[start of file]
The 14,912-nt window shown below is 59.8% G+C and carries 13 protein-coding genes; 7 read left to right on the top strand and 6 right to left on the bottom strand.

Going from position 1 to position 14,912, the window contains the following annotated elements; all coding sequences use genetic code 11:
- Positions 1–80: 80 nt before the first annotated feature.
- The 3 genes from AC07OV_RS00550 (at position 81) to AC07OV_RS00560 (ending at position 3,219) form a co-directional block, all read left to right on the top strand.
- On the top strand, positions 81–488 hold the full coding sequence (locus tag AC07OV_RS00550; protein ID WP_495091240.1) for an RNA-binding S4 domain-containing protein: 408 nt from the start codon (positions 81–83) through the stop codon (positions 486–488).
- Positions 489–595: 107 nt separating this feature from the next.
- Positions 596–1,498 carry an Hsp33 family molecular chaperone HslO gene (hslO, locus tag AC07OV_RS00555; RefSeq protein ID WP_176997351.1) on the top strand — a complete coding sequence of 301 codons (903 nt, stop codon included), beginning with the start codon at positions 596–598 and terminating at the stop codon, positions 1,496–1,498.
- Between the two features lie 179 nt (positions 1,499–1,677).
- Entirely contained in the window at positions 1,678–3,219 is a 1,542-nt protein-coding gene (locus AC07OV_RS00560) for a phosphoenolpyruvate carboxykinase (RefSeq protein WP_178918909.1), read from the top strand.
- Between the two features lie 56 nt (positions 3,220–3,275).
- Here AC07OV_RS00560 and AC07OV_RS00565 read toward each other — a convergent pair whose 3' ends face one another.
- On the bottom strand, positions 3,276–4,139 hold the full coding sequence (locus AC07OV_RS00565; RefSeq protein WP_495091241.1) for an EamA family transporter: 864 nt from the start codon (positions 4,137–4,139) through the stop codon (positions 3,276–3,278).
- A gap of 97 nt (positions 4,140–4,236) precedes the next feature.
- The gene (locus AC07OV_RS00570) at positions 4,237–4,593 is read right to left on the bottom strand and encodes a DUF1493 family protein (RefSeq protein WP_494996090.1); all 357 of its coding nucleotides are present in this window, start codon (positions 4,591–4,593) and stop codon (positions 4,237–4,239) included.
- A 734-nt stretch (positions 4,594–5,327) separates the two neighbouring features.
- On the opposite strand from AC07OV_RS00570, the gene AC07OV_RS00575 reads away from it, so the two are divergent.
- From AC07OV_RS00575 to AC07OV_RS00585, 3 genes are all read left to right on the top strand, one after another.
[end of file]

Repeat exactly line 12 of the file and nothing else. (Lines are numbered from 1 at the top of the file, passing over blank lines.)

- On the bottom strand, positions 3,276–4,139 hold the full coding sequence (locus AC07OV_RS00565; RefSeq protein WP_495091241.1) for an EamA family transporter: 864 nt from the start codon (positions 4,137–4,139) through the stop codon (positions 3,276–3,278).